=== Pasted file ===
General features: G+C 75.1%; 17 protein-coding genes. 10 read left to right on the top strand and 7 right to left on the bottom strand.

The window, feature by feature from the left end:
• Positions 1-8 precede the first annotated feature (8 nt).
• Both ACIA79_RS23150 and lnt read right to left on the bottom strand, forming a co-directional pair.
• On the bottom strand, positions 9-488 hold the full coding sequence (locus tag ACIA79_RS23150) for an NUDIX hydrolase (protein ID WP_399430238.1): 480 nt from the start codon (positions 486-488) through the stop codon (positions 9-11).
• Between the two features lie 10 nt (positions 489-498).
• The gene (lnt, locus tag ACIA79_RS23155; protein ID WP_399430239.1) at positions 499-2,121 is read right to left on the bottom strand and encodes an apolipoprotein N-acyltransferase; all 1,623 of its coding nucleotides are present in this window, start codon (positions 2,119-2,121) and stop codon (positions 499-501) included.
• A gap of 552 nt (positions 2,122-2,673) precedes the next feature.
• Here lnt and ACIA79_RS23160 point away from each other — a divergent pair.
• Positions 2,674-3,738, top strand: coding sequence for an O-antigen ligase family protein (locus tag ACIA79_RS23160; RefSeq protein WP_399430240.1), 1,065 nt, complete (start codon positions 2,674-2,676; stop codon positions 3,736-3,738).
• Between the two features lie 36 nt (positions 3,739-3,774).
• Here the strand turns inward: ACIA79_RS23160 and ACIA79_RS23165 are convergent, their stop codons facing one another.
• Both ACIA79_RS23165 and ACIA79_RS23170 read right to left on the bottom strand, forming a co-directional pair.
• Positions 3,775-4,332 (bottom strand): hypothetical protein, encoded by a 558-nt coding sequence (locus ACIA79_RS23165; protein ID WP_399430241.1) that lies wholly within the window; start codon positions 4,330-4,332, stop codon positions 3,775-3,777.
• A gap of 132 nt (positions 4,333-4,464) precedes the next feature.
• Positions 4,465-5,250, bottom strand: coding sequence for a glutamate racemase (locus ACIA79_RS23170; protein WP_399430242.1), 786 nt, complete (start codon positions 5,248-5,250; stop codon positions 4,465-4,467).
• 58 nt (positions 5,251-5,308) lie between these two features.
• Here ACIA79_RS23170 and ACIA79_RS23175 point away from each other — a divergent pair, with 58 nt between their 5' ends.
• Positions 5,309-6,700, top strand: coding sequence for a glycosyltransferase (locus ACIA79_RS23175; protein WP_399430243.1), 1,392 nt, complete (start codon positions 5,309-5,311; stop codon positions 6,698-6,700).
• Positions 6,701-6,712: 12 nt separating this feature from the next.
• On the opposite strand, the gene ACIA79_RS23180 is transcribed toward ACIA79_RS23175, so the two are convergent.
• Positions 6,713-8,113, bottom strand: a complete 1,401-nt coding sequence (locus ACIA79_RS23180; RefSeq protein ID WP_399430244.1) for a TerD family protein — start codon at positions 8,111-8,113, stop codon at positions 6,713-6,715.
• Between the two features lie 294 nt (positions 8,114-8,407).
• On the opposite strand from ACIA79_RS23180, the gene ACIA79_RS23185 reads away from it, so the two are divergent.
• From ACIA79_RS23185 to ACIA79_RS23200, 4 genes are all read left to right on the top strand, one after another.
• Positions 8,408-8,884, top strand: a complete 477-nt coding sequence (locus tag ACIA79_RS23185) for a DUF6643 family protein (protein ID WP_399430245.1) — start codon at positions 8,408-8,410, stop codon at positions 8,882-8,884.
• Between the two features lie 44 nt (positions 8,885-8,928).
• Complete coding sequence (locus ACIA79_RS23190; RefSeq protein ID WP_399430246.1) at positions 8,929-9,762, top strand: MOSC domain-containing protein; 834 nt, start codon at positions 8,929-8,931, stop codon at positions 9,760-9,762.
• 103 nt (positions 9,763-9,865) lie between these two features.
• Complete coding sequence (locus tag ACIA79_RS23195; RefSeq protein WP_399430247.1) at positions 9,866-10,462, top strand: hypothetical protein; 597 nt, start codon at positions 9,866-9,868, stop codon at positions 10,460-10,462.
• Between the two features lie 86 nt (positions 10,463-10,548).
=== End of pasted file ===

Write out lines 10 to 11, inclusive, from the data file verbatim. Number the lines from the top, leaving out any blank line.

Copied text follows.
• Positions 2,674-3,738, top strand: coding sequence for an O-antigen ligase family protein (locus tag ACIA79_RS23160; RefSeq protein WP_399430240.1), 1,065 nt, complete (start codon positions 2,674-2,676; stop codon positions 3,736-3,738).
• Between the two features lie 36 nt (positions 3,739-3,774).